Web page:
Obscure Law Greases the Deregulation Skids

Since taking office in January, President Trump has cancelled 13 regulations issued by Obama administration agencies thanks to a hitherto rarely used law Congress passed over 20 years ago. Congress and the president could potentially cancel thousands of other rules the same way.

The Congressional Review Act gives Congress and the president a streamlined process for eliminating regulations decreed by executive agencies. Agency power to, in effect, legislate and in some cases enforce, interpret, judge, and punish has concerned those who favor strict separation of government powers. Newly confirmed Supreme Court Justice Neil Gorsuch made a name for himself as an appellate judge by refusing to defer automatically to regulatory agencies. In one case Gorsuch expressed concern that “executive bureaucracies [have been permitted] to swallow huge amounts of core judicial and legislative power and concentrate federal power in a way that seems more than a little difficult to square with the Constitution of the framers’ design.”

So expediting the reversal of executive-branch law making is a good thing. Too much legislation, Dodd-Frank and the Affordable Care Act most notoriously, consists of little more than a license to unaccountable executive agencies to make rules for the rest of us.

Before now, the CRA was used only once, but USA Today pointed out in late March that “half of all bills Trump has signed so far have been these regulation-killing resolutions.” It was passed by Congress and signed by President Bill Clinton in 1996 as part of the Contract with America Advancement Act. By simple majorities in each chamber, Congress can undo new regulations emanating from executive agencies by a joint resolution subject to presidential signature. Congress may override a presidential veto of a joint resolution by a two-thirds vote in each chamber. An agency may not reissue a rule even in revised form without specific congressional permission.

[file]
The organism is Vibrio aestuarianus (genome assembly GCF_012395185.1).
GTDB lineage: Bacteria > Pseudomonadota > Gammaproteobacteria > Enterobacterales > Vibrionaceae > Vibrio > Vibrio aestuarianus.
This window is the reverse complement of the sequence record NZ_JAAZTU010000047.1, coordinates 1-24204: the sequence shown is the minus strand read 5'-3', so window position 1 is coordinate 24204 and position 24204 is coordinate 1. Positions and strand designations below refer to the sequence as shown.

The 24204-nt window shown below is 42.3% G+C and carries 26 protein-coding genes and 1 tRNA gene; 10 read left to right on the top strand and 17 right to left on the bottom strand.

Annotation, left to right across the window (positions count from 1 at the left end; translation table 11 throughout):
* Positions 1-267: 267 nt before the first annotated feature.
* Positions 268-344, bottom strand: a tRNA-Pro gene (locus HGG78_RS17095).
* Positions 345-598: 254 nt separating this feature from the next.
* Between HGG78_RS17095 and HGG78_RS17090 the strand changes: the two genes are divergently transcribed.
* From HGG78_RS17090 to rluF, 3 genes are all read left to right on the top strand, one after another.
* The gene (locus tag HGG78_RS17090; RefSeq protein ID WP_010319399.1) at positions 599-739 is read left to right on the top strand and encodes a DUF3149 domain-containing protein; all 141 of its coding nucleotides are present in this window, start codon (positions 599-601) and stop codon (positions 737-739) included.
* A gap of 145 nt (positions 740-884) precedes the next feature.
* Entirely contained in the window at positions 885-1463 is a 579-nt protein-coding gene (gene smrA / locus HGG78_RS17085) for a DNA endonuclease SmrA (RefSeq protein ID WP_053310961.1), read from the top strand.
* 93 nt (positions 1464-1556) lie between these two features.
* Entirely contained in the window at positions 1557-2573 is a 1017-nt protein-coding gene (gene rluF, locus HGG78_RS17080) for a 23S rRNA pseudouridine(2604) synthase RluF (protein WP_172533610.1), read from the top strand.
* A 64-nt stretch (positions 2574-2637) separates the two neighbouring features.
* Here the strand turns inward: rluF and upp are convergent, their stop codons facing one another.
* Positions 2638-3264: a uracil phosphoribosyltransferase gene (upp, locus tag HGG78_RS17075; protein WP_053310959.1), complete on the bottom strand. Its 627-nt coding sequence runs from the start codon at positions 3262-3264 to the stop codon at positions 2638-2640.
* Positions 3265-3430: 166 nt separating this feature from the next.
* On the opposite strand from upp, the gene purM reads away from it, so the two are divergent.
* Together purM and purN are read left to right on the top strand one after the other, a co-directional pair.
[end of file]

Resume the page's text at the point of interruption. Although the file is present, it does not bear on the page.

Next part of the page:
The unfortunate supermajority requirement for overriding a veto makes undoing regulations difficult “because a President is most likely to veto a joint resolution that attempts to strike down a rule proposed by his own Administration,” Christopher M. Davis and Richard S. Beth write.

The CRA can be applied only to regulations issued in the previous 60 legislative (not calendar) days, so its use against Obama-era regulations would seem to be highly limited. But Susan E. Dudley writes that “the 60-day review clock is triggered by a rule’s final publication in the Federal Register or when a report on the rule is sent to Congress, whichever comes later.” “Thus,” adds Todd Gaziano, “for all the many rules that agencies failed to submit, the time for Congress to disapprove them has not yet begun to run.” That means many thousands of rules, broadly defined, could be vulnerable.

According to Wikipedia, 13 regulations, some of them rather esoteric, have been killed under the CRA since Trump took office. These were rules submitted by

  • the Securities and Exchange Commission relating to “Disclosure of Payments by Resource Extraction Issuers”;